After all, whether the question is about your own behavior and interests or that of another that you have observed...REPORT IT! The reporting vehicle, be it legislated or voluntary, matters not. By doing so, the organization, its employees and the business community in general will prosper and the moral compass that guides us all will be true. The responsibility for establishing an ethical business culture rests with each of us.

Many wonderful books have been published on this subject. Should you like to receive a list of a few of them, email your request to me at

Candidates and Hiring Managers: Maximize Your Experience with Recruiters
Our highest priority at STRe Solutions is building long-term relationships with both jobseekers and hiring managers. The Recruiter Relations section of our newsletter offers ongoing tips to help you maximize your experience with a recruiter, regardless of whether you're seeking top talent to seamlessly join your team or searching for the ideal position.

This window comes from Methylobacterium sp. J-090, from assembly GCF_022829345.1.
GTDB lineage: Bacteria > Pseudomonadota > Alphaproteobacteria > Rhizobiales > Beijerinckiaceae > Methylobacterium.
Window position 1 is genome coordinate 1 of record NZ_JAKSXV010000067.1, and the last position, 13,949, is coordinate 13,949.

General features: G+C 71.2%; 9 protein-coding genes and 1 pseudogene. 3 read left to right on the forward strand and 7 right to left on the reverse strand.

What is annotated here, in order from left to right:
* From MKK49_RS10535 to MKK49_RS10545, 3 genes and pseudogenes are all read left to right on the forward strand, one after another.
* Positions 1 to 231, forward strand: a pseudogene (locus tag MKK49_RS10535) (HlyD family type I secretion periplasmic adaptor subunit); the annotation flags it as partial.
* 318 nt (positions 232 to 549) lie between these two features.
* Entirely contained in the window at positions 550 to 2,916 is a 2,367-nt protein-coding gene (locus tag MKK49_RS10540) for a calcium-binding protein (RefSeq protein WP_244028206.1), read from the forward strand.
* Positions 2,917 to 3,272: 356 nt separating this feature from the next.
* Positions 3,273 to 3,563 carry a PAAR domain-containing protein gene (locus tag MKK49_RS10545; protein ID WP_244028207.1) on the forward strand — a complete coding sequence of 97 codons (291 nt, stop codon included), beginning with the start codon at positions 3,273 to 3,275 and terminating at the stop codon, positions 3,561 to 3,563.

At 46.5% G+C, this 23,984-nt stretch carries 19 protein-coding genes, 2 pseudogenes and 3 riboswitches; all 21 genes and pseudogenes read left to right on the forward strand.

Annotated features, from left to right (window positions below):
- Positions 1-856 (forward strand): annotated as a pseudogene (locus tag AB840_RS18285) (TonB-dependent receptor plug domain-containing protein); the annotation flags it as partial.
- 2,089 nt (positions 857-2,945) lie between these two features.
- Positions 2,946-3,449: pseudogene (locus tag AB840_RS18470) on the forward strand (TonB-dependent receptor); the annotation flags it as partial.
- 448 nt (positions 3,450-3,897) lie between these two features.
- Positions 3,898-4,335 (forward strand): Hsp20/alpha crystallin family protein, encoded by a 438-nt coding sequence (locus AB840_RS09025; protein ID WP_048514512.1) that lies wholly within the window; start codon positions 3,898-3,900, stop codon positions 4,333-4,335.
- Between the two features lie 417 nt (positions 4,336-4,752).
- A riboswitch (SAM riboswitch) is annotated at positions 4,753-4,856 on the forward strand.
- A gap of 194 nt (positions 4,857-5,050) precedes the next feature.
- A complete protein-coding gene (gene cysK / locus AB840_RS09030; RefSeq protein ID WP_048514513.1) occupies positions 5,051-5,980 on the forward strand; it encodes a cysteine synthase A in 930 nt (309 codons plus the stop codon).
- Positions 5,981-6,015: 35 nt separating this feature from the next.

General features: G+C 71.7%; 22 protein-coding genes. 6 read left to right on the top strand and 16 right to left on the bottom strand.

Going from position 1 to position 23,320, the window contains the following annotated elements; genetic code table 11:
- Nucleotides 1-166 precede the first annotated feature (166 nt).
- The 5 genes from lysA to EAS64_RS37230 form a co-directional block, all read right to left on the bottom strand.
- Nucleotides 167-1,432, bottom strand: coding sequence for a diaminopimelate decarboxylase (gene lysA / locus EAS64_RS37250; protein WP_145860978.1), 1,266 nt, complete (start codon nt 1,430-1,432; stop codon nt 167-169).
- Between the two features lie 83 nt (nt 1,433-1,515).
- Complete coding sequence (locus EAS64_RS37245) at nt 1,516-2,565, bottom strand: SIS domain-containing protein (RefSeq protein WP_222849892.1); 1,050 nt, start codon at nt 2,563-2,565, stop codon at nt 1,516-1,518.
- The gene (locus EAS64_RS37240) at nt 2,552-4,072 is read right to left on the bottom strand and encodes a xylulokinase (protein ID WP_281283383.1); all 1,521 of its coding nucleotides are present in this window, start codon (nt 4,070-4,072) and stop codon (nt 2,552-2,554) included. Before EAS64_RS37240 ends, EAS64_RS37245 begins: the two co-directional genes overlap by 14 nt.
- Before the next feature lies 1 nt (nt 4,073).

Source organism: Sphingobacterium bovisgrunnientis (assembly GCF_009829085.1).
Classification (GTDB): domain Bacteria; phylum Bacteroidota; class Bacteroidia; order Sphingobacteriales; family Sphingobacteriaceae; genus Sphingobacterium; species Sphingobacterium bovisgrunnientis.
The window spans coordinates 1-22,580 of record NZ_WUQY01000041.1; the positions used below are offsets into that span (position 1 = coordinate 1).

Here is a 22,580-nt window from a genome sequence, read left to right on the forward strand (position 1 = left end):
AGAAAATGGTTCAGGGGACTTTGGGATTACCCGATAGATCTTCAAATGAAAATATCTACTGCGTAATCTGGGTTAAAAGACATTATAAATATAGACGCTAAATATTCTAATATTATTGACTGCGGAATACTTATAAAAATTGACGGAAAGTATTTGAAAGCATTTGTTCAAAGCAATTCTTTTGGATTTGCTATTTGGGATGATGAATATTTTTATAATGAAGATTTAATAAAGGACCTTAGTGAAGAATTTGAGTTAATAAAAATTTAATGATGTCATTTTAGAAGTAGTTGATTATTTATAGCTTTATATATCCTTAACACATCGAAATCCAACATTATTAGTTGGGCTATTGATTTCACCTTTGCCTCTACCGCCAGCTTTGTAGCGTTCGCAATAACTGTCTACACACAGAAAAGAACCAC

This quarter we highlight the issues of job hopping, or what is sometimes referred to as railroad tracks resume. How should a hiring manager evaluate a candidate who has seemingly had a lot of jobs in a short period of time? And, what should a candidate do to overcome this issue and use it to their advantage.

Candidate Tip #103
Changing jobs may be harmful to your career. Switching jobs too often can be frowned upon. You may have no choice if your company is acquired or your division is moved across country. But, quite often, you chose to change jobs for reasons that may not be viewed as positive by a future employer. Be sure you can defend the reasons you changed jobs. "All the execs were leaving" may be true, but it signals to a prospective company that you may leave for a similar reason if they hire you.

When considering a job change, ask yourself the following three questions:

  1. Do I like what I do each day?
  2. Am I fairly compensated?
  3. Is there a future here?